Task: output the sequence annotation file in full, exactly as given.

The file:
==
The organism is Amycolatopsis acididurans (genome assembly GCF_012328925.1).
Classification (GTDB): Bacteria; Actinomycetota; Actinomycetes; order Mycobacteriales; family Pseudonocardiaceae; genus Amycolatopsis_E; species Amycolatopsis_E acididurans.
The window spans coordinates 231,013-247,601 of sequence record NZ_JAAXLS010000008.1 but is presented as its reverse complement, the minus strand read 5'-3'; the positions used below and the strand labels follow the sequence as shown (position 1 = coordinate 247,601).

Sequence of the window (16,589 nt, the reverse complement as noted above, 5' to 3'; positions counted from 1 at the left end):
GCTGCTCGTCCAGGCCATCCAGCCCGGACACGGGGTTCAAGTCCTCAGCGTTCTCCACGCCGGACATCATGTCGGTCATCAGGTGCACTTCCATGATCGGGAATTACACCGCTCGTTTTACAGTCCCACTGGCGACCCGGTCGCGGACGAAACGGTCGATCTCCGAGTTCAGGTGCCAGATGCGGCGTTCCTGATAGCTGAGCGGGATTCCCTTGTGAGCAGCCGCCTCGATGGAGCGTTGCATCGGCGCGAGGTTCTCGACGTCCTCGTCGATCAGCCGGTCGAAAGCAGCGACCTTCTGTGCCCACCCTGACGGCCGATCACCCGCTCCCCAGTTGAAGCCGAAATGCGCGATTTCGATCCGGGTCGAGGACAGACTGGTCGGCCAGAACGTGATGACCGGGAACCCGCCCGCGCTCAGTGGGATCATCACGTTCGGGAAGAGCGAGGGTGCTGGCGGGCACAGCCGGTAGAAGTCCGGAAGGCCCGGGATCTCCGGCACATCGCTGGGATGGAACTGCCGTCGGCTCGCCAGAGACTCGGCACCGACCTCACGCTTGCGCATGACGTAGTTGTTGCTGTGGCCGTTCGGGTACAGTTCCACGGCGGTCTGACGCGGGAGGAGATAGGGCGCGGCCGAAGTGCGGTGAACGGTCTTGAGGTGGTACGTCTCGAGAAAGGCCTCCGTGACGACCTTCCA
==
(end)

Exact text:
The organism is Amycolatopsis acididurans (genome assembly GCF_012328925.1).
Classification (GTDB): Bacteria; Actinomycetota; Actinomycetes; order Mycobacteriales; family Pseudonocardiaceae; genus Amycolatopsis_E; species Amycolatopsis_E acididurans.
The window spans coordinates 231,013-247,601 of sequence record NZ_JAAXLS010000008.1 but is presented as its reverse complement, the minus strand read 5'-3'; the positions used below and the strand labels follow the sequence as shown (position 1 = coordinate 247,601).

Sequence of the window (16,589 nt, the reverse complement as noted above, 5' to 3'; positions counted from 1 at the left end):
GCTGCTCGTCCAGGCCATCCAGCCCGGACACGGGGTTCAAGTCCTCAGCGTTCTCCACGCCGGACATCATGTCGGTCATCAGGTGCACTTCCATGATCGGGAATTACACCGCTCGTTTTACAGTCCCACTGGCGACCCGGTCGCGGACGAAACGGTCGATCTCCGAGTTCAGGTGCCAGATGCGGCGTTCCTGATAGCTGAGCGGGATTCCCTTGTGAGCAGCCGCCTCGATGGAGCGTTGCATCGGCGCGAGGTTCTCGACGTCCTCGTCGATCAGCCGGTCGAAAGCAGCGACCTTCTGTGCCCACCCTGACGGCCGATCACCCGCTCCCCAGTTGAAGCCGAAATGCGCGATTTCGATCCGGGTCGAGGACAGACTGGTCGGCCAGAACGTGATGACCGGGAACCCGCCCGCGCTCAGTGGGATCATCACGTTCGGGAAGAGCGAGGGTGCTGGCGGGCACAGCCGGTAGAAGTCCGGAAGGCCCGGGATCTCCGGCACATCGCTGGGATGGAACTGCCGTCGGCTCGCCAGAGACTCGGCACCGACCTCACGCTTGCGCATGACGTAGTTGTTGCTGTGGCCGTTCGGGTACAGTTCCACGGCGGTCTGACGCGGGAGGAGATAGGGCGCGGCCGAAGTGCGGTGAACGGTCTTGAGGTGGTACGTCTCGAGAAAGGCCTCCGTGACGACCTTCCA